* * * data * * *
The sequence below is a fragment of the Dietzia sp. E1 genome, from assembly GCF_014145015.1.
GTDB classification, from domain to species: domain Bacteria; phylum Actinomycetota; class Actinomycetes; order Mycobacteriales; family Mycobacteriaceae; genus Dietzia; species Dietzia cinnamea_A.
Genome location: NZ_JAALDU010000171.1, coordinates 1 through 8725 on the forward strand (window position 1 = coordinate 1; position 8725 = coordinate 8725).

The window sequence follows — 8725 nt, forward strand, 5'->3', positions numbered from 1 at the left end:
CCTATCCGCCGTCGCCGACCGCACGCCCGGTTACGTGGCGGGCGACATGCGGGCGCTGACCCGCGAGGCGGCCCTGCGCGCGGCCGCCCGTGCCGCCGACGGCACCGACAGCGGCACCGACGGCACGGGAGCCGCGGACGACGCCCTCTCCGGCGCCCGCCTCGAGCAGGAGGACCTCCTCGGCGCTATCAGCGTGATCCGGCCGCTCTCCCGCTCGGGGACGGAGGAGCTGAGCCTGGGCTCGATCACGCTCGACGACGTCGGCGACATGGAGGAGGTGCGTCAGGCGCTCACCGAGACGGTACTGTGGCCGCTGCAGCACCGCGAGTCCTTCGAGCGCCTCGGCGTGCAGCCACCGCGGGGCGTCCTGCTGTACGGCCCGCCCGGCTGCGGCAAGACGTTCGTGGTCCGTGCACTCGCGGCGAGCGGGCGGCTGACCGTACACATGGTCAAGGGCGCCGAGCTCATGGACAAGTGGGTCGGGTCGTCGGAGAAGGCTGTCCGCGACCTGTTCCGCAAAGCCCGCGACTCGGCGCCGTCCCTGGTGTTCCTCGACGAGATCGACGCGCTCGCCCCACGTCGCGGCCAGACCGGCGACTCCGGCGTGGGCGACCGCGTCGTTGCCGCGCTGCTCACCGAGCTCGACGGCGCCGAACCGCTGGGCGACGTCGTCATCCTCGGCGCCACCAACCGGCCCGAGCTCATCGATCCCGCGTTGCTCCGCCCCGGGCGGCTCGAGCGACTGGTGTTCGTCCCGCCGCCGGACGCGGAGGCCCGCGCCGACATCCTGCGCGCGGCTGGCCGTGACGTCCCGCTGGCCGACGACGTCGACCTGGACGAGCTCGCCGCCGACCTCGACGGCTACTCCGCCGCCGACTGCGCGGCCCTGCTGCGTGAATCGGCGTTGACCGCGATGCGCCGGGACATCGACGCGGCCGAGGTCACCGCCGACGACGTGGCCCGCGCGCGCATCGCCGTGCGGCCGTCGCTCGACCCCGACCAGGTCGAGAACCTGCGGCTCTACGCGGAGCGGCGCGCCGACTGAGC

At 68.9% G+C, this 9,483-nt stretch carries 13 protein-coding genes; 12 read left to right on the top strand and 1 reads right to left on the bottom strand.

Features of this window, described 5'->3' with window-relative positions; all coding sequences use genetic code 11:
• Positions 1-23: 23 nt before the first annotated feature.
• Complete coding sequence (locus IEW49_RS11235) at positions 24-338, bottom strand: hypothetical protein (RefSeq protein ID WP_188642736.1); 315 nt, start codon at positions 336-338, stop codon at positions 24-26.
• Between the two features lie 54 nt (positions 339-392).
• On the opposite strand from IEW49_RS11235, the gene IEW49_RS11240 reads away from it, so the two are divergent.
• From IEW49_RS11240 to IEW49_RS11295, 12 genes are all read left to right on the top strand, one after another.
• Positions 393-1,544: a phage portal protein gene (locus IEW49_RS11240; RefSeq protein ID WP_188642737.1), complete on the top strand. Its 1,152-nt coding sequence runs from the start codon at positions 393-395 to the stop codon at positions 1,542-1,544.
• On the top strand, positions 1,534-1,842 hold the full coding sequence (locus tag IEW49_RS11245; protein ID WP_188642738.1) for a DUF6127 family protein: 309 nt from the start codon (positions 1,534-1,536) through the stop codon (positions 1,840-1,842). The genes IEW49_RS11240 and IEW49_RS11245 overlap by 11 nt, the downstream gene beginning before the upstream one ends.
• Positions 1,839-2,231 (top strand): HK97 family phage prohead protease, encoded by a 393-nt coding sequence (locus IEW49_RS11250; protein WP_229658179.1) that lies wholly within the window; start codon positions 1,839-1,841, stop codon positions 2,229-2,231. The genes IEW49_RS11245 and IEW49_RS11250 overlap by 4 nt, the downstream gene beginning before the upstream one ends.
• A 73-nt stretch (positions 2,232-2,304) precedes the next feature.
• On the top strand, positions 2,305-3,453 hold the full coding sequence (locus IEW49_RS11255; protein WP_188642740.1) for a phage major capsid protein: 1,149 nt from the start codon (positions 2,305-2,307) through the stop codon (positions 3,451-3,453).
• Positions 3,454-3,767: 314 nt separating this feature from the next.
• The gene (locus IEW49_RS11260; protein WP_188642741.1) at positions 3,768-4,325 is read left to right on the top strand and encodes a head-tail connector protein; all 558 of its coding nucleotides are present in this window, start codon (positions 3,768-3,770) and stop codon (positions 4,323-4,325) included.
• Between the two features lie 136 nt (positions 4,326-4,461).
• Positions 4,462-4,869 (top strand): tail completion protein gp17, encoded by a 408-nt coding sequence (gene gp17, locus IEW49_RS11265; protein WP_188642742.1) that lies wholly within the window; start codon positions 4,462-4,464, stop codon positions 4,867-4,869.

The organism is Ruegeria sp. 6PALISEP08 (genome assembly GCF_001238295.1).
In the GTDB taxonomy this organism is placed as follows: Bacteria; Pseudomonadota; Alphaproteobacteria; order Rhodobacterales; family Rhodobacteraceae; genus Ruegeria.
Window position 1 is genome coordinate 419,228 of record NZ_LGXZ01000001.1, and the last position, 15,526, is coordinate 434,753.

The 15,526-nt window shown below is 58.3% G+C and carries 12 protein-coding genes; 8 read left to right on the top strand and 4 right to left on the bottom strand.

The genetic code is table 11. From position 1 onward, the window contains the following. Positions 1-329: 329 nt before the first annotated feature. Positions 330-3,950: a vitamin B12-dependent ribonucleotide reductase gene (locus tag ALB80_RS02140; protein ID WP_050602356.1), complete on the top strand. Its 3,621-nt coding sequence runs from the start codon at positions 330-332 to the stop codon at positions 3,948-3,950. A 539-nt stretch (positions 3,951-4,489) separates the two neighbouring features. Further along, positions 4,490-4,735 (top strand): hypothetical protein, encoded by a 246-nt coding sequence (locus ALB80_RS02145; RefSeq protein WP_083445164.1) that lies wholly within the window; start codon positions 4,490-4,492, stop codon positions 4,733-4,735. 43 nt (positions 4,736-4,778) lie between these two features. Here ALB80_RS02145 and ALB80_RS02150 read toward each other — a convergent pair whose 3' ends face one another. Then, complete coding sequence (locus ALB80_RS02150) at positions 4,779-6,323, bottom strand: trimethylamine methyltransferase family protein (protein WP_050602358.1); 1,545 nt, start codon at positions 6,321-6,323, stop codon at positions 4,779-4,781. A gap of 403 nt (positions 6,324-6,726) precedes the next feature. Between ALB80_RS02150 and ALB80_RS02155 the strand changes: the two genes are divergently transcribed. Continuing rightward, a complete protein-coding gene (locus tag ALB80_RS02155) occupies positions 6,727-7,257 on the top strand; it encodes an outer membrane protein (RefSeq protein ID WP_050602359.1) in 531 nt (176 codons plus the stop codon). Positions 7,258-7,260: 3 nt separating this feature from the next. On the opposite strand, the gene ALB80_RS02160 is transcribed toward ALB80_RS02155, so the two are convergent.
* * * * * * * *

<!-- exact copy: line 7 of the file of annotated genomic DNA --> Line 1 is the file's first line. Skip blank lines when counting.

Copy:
Features of this window, described 5'->3' with window-relative positions; all coding sequences use genetic code 11: